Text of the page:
Former Student Wants To Save Simmons School And Revitalize The Ville
A former student of a north St. Louis school that has been closed since 2009 is planning to save the building and make it part of a renaissance in the Ville neighborhood.
Developer Laura's Hughes' company, Fleur De Lis Development Corporation, is working on a contract to convert the old Simmons School building into lofts.
“It’s definitely a labor of love. It truthfully does not feel like work,” Hughes said as she reflected on the project and her school days at Simmons. “When I had the opportunity to re-enter Simmons, I was a child again.”
Hughes plans to transform the building into 60 living spaces with amenities like a coffee shop, small park, and multi-purpose facility.
The building originally opened in 1873 as Elleardsville Color School Number 8. It was one of the first places in the city where African Americans could attend elementary school.
The building was later renamed to honor African American rights and education activist William Johnson Simmons.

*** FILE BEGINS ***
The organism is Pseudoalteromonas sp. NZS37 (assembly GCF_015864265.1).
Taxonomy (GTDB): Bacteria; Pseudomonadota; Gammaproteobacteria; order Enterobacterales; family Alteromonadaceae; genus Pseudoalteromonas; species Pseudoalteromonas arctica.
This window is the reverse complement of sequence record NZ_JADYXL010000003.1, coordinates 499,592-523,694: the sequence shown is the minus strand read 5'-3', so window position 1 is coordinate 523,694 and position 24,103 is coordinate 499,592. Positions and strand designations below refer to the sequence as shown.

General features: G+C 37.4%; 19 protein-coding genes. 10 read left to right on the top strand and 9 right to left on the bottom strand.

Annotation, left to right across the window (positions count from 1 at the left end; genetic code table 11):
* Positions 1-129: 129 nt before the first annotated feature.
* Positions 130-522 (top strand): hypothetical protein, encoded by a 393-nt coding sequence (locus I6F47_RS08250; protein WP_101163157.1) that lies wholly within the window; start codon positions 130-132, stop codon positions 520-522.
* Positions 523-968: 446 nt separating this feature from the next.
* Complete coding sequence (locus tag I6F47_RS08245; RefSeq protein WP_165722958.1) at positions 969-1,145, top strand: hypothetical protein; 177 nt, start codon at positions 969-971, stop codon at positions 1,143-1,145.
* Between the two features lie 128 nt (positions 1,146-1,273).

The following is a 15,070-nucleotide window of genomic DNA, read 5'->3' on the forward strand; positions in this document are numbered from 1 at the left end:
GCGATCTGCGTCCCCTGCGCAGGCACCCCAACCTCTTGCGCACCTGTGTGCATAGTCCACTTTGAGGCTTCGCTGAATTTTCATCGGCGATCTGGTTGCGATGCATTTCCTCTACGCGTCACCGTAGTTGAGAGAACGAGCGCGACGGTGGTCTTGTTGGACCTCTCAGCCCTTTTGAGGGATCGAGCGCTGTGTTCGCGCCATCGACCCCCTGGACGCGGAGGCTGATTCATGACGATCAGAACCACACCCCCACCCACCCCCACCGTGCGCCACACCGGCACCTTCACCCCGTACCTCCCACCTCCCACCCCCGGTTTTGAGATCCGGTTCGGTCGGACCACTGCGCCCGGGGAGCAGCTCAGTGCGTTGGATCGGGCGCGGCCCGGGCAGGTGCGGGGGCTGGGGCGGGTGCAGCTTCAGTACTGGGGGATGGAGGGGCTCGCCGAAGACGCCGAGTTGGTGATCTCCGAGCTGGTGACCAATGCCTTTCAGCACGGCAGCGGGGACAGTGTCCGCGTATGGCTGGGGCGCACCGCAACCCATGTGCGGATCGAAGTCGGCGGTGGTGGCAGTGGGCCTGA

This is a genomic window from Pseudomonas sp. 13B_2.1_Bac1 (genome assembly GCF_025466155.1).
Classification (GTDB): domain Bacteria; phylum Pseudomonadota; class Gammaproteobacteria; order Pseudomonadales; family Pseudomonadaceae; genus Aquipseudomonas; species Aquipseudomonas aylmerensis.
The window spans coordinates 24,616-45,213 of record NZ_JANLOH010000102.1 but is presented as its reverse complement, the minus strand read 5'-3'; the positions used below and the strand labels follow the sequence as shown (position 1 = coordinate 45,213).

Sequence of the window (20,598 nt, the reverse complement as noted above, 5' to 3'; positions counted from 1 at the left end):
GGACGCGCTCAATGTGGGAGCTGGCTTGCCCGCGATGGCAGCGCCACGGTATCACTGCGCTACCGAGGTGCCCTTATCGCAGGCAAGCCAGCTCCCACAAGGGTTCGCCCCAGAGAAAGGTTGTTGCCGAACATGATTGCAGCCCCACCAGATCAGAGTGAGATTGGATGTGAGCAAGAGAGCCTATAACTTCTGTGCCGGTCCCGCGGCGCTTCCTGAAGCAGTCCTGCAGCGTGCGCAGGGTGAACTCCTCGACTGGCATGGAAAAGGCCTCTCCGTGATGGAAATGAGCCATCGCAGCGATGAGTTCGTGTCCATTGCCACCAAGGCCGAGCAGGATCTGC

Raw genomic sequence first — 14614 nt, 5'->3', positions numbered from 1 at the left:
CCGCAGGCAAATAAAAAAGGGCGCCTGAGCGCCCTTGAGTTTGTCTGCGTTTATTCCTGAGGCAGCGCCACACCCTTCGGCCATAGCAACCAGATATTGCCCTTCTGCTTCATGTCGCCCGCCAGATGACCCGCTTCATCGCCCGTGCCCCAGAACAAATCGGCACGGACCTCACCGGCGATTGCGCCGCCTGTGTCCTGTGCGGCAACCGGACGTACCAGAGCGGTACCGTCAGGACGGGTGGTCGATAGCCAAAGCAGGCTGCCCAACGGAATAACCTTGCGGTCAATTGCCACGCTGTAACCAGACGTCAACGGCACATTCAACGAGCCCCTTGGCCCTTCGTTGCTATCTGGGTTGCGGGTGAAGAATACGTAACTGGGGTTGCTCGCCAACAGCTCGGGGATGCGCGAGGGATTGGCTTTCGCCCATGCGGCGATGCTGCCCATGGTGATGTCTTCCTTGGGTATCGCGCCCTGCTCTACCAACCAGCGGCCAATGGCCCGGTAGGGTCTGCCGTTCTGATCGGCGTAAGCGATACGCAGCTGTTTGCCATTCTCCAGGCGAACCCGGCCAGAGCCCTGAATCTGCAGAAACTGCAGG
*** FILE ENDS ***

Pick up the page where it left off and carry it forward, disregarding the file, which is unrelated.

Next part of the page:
He was born into slavery and would eventually become a college president, journalist, and serve in the Union Army. Hughes describes his book, “Men of Mark: Eminent Progressive and Rising,” as the most authoritative work on 19th Century African Americans.
That’s why she’s naming the project after him. Hughes wants the Simmons Mark Lofts to help bring attention to The Ville neighborhood’s history, including the notable people who came from the area.“We often talk about the Arthur Ashe’s, the Tandy’s [Civil War Captain Charlton H. Tandy], and the Simmons, but there are so many more living legends that are here among us every day.”
She is not placing a timeline on the school renovation, which is part of The Ville Redevelopment Project. That initiative also includes the rehabilitation of 15 homes between Lambdin Avenue and Whittier Street.
Hughes is hoping the overall development will convince more people to move to the neighborhood, and she sees the renovation of Simmons School as a vital part of that strategy.
“I truly wish I could offer news to say that I’m turning this back into a school,” she said, “but I’m also trying to save the building and the community by increasing the population.”
Hughes is not announcing the cost of the Simmons project as she seeks approval for historic tax credits. The surplus property section of the SLPS website lists the price of the former school at nearly $613,000.
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